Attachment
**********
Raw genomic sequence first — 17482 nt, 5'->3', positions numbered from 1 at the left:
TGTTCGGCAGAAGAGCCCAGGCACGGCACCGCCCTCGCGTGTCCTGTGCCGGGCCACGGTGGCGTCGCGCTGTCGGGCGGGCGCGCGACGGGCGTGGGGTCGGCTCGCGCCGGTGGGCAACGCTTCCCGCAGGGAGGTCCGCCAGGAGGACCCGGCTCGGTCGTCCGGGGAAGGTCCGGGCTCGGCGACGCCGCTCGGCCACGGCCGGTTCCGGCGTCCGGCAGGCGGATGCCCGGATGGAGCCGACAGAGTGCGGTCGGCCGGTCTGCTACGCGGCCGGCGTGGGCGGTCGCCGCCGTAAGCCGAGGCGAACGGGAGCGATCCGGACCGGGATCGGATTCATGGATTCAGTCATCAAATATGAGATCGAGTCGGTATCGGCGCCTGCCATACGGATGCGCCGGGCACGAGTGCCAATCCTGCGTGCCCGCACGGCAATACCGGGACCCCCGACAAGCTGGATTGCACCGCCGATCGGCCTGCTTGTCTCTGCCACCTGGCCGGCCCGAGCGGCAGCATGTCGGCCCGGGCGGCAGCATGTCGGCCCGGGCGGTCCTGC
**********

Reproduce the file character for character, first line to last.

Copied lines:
Raw genomic sequence first — 17482 nt, 5'->3', positions numbered from 1 at the left:
TGTTCGGCAGAAGAGCCCAGGCACGGCACCGCCCTCGCGTGTCCTGTGCCGGGCCACGGTGGCGTCGCGCTGTCGGGCGGGCGCGCGACGGGCGTGGGGTCGGCTCGCGCCGGTGGGCAACGCTTCCCGCAGGGAGGTCCGCCAGGAGGACCCGGCTCGGTCGTCCGGGGAAGGTCCGGGCTCGGCGACGCCGCTCGGCCACGGCCGGTTCCGGCGTCCGGCAGGCGGATGCCCGGATGGAGCCGACAGAGTGCGGTCGGCCGGTCTGCTACGCGGCCGGCGTGGGCGGTCGCCGCCGTAAGCCGAGGCGAACGGGAGCGATCCGGACCGGGATCGGATTCATGGATTCAGTCATCAAATATGAGATCGAGTCGGTATCGGCGCCTGCCATACGGATGCGCCGGGCACGAGTGCCAATCCTGCGTGCCCGCACGGCAATACCGGGACCCCCGACAAGCTGGATTGCACCGCCGATCGGCCTGCTTGTCTCTGCCACCTGGCCGGCCCGAGCGGCAGCATGTCGGCCCGGGCGGCAGCATGTCGGCCCGGGCGGTCCTGC